This Sunday will mark the fifteen anniversary of the devastating attacks on the World Trade Center in New York City and the Pentagon in Washington DC.
Two-thousand two hundred and ninety-six people were killed that day, and six thousand others were injured by the deadliest terrorist attack on America since the Japanese attack on Pearl Harbor on December 7, 1941, the day that FDR told us “would live in infamy.”
Add to that the people who heroically sacrificed their lives to prevent a third plane from crashing into Congress or the White House and the thousands of first responders whose health was seriously or fatally compromised by the massive cleanup operation, and you have a human tragedy of staggering proportions. And it must be always remembered that for every victim there are many other loved ones who still grieve the lost sons, daughters, husbands, wives, fathers, mothers, brothers, sisters, etc. We should all lift up those who are still grieving for their lost loved ones, particularly this Sunday.
No one who was alive on September 11, 2001 will ever forget where they were and what they were doing when we first heard the news.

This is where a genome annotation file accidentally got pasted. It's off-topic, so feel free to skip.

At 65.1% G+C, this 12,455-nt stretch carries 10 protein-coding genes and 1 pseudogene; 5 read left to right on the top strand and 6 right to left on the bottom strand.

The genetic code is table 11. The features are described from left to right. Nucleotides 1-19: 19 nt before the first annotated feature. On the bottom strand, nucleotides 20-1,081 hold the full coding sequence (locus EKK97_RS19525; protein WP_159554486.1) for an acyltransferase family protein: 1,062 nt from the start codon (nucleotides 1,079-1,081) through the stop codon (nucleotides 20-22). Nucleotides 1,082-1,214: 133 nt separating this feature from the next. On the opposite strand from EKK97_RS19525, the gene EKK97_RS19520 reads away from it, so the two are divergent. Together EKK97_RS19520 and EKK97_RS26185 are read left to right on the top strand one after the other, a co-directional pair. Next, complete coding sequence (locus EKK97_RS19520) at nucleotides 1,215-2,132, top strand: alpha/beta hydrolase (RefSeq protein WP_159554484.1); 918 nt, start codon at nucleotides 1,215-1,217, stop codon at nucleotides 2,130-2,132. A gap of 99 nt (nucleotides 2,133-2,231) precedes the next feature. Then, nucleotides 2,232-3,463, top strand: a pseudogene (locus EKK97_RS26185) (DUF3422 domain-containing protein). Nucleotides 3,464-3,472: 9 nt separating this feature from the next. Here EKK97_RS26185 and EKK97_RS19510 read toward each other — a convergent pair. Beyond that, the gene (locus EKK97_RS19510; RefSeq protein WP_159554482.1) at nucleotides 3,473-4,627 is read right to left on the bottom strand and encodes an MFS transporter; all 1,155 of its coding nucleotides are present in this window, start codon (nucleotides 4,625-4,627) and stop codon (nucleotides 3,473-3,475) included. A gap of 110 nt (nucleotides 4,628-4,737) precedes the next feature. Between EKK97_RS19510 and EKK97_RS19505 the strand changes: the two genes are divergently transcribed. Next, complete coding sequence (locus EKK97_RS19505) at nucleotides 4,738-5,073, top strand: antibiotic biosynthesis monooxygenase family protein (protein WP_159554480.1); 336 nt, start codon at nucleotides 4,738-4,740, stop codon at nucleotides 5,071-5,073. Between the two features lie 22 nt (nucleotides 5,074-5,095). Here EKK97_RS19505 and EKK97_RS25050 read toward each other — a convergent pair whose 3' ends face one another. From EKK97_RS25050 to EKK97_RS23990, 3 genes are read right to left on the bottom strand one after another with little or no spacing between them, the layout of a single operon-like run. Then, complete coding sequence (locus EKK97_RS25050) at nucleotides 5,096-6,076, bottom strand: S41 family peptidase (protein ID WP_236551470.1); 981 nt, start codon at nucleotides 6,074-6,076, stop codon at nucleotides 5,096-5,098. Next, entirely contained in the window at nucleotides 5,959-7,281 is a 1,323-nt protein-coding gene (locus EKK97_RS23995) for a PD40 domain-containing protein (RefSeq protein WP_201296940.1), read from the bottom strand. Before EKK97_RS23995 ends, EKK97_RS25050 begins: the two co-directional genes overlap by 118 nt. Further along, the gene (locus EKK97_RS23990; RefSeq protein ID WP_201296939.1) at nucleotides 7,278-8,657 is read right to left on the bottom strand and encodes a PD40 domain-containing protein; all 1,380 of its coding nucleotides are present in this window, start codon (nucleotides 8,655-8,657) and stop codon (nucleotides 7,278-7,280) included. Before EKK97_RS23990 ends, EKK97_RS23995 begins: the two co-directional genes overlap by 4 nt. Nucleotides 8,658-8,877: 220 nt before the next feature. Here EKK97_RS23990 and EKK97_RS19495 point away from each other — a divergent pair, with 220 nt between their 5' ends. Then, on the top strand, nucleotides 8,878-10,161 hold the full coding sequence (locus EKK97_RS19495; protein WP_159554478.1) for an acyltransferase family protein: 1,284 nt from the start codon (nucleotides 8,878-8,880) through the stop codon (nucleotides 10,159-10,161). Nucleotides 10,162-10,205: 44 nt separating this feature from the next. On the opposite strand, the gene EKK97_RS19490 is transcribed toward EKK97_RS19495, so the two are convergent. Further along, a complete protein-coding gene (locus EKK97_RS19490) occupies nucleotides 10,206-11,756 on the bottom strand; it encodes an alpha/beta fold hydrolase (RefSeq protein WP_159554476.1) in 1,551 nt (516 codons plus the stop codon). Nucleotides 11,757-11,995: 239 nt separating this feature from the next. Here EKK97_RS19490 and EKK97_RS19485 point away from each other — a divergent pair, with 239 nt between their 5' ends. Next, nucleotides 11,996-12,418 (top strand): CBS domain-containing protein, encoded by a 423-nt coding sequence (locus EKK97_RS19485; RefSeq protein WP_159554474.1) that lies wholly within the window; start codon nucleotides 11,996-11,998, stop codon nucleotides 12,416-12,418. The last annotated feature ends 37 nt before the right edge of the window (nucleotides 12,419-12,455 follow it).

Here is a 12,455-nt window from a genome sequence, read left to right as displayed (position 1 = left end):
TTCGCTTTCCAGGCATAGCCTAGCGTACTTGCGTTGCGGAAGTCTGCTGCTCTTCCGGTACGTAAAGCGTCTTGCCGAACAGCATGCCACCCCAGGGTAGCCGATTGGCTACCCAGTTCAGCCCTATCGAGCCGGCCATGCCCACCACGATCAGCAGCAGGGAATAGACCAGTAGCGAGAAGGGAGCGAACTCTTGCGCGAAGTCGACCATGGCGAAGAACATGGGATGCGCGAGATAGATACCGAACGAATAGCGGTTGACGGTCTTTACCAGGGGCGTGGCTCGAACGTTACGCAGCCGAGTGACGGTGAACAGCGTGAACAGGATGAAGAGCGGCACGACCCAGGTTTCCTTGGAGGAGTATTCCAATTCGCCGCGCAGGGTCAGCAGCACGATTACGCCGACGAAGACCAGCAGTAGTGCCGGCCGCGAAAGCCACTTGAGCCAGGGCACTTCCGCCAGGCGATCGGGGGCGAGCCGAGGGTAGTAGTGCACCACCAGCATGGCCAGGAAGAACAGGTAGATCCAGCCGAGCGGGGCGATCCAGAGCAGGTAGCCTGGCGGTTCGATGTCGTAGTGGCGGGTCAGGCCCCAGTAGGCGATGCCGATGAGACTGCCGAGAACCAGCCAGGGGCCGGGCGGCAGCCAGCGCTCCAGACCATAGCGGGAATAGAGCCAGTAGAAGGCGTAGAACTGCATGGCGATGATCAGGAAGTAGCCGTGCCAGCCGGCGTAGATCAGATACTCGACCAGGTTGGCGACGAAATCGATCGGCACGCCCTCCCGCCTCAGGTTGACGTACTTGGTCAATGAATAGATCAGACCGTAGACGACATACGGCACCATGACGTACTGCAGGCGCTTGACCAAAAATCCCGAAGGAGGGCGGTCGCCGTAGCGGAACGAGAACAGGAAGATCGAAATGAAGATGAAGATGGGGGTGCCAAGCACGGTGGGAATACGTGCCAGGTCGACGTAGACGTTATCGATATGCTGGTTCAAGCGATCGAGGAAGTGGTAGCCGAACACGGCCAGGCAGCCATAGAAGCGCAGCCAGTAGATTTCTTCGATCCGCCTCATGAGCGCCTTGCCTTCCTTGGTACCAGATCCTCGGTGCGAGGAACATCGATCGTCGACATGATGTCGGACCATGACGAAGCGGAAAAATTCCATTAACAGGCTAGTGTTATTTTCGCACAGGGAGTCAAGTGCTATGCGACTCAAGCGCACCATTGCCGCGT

I actually saw the first reports on television, as I was preparing to leave my home to go to work in the Southern Baptist Convention building in downtown Nashville. The images of the jet liners flying directly into the Twin Towers is indelibly etched in my mind and my heart. I had flown right past those same Towers the Friday night before as I left LaGuardia to fly home to Nashville.
All of us remember the rush to attend churches and the solace people found in their faith.
Unfortunately, the return to faith for many faded quickly, and within months we returned to “normal.” However, the new “normal” was different from the old normal with heightened security measures, loss of freedoms, and a significant loss of peace of mind.
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SOURCE: The Christian Post
Dr. Richard Land is president of Southern Evangelical Seminary and executive editor of The Christian Post.